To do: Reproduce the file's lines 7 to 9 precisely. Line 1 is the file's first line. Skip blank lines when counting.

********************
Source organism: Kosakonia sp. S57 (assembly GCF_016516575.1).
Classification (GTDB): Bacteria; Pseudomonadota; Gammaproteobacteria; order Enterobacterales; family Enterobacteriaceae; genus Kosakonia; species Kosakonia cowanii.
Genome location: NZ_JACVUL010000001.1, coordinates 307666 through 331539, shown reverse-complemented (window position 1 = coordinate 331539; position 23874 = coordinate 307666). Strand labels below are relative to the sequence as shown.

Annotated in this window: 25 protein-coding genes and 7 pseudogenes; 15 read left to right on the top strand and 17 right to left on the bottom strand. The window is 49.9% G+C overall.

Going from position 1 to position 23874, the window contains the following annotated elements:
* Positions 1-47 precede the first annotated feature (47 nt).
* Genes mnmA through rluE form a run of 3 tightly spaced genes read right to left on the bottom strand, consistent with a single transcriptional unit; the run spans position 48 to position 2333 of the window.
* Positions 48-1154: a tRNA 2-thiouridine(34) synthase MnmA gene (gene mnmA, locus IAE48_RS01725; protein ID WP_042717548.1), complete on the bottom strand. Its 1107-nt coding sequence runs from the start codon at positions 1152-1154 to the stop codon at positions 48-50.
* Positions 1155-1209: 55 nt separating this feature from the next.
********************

* Genes mnmA through rluE form a run of 3 tightly spaced genes read right to left on the bottom strand, consistent with a single transcriptional unit; the run spans position 48 to position 2333 of the window.
* Positions 48-1154: a tRNA 2-thiouridine(34) synthase MnmA gene (gene mnmA, locus IAE48_RS01725; protein ID WP_042717548.1), complete on the bottom strand. Its 1107-nt coding sequence runs from the start codon at positions 1152-1154 to the stop codon at positions 48-50.
* Positions 1155-1209: 55 nt separating this feature from the next.